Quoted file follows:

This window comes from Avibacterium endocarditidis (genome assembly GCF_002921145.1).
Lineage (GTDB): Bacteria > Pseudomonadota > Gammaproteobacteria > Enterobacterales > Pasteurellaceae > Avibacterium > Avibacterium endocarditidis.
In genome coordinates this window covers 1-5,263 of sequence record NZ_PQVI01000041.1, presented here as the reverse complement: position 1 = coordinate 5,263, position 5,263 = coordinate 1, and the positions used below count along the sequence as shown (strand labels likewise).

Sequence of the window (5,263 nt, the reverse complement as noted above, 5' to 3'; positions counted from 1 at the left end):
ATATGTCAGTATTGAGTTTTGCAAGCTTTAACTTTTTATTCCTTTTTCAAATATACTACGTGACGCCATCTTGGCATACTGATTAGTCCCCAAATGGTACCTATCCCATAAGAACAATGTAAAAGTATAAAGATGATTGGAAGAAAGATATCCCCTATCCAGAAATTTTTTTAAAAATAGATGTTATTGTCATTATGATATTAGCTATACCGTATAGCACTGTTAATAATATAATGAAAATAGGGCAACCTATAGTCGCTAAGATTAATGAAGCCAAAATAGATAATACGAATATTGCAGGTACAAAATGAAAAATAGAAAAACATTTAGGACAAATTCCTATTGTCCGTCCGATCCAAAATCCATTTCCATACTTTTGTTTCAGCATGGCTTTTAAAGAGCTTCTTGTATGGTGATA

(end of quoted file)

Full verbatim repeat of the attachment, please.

This window comes from Avibacterium endocarditidis (genome assembly GCF_002921145.1).
Lineage (GTDB): Bacteria > Pseudomonadota > Gammaproteobacteria > Enterobacterales > Pasteurellaceae > Avibacterium > Avibacterium endocarditidis.
In genome coordinates this window covers 1-5,263 of sequence record NZ_PQVI01000041.1, presented here as the reverse complement: position 1 = coordinate 5,263, position 5,263 = coordinate 1, and the positions used below count along the sequence as shown (strand labels likewise).

Sequence of the window (5,263 nt, the reverse complement as noted above, 5' to 3'; positions counted from 1 at the left end):
ATATGTCAGTATTGAGTTTTGCAAGCTTTAACTTTTTATTCCTTTTTCAAATATACTACGTGACGCCATCTTGGCATACTGATTAGTCCCCAAATGGTACCTATCCCATAAGAACAATGTAAAAGTATAAAGATGATTGGAAGAAAGATATCCCCTATCCAGAAATTTTTTTAAAAATAGATGTTATTGTCATTATGATATTAGCTATACCGTATAGCACTGTTAATAATATAATGAAAATAGGGCAACCTATAGTCGCTAAGATTAATGAAGCCAAAATAGATAATACGAATATTGCAGGTACAAAATGAAAAATAGAAAAACATTTAGGACAAATTCCTATTGTCCGTCCGATCCAAAATCCATTTCCATACTTTTGTTTCAGCATGGCTTTTAAAGAGCTTCTTGTATGGTGATA